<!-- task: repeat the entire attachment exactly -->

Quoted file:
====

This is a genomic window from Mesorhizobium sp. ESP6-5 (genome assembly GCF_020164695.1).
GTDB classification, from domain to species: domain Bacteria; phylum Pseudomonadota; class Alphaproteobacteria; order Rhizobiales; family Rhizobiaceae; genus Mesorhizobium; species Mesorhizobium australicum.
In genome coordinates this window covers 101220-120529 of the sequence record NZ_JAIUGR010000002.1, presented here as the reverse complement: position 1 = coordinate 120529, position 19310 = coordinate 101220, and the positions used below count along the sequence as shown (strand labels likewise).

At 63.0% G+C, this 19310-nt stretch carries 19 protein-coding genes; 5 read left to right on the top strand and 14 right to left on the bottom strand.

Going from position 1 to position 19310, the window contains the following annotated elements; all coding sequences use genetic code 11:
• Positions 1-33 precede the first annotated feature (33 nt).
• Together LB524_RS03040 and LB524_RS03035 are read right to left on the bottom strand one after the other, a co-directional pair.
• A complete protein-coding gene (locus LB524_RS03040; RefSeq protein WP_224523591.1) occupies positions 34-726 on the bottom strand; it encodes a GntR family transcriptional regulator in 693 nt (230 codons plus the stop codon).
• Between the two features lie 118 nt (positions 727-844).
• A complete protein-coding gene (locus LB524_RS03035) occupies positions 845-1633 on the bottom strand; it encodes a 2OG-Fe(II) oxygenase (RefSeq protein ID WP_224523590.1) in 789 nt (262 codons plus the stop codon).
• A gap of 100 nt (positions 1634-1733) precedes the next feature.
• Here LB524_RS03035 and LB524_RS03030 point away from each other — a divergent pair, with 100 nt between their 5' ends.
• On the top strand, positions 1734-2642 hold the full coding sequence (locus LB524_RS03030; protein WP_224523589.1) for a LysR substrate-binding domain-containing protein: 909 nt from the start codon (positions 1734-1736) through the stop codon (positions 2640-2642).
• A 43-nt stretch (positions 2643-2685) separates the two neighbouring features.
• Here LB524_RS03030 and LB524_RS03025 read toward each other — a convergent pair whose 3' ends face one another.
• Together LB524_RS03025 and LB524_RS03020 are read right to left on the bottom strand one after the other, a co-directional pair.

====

This is a genomic window from Mesorhizobium sp. ESP6-5 (genome assembly GCF_020164695.1).
GTDB classification, from domain to species: domain Bacteria; phylum Pseudomonadota; class Alphaproteobacteria; order Rhizobiales; family Rhizobiaceae; genus Mesorhizobium; species Mesorhizobium australicum.
In genome coordinates this window covers 101220-120529 of the sequence record NZ_JAIUGR010000002.1, presented here as the reverse complement: position 1 = coordinate 120529, position 19310 = coordinate 101220, and the positions used below count along the sequence as shown (strand labels likewise).

At 63.0% G+C, this 19310-nt stretch carries 19 protein-coding genes; 5 read left to right on the top strand and 14 right to left on the bottom strand.

Going from position 1 to position 19310, the window contains the following annotated elements; all coding sequences use genetic code 11:
• Positions 1-33 precede the first annotated feature (33 nt).
• Together LB524_RS03040 and LB524_RS03035 are read right to left on the bottom strand one after the other, a co-directional pair.
• A complete protein-coding gene (locus LB524_RS03040; RefSeq protein WP_224523591.1) occupies positions 34-726 on the bottom strand; it encodes a GntR family transcriptional regulator in 693 nt (230 codons plus the stop codon).
• Between the two features lie 118 nt (positions 727-844).
• A complete protein-coding gene (locus LB524_RS03035) occupies positions 845-1633 on the bottom strand; it encodes a 2OG-Fe(II) oxygenase (RefSeq protein ID WP_224523590.1) in 789 nt (262 codons plus the stop codon).
• A gap of 100 nt (positions 1634-1733) precedes the next feature.
• Here LB524_RS03035 and LB524_RS03030 point away from each other — a divergent pair, with 100 nt between their 5' ends.
• On the top strand, positions 1734-2642 hold the full coding sequence (locus LB524_RS03030; protein WP_224523589.1) for a LysR substrate-binding domain-containing protein: 909 nt from the start codon (positions 1734-1736) through the stop codon (positions 2640-2642).
• A 43-nt stretch (positions 2643-2685) separates the two neighbouring features.
• Here LB524_RS03030 and LB524_RS03025 read toward each other — a convergent pair whose 3' ends face one another.
• Together LB524_RS03025 and LB524_RS03020 are read right to left on the bottom strand one after the other, a co-directional pair.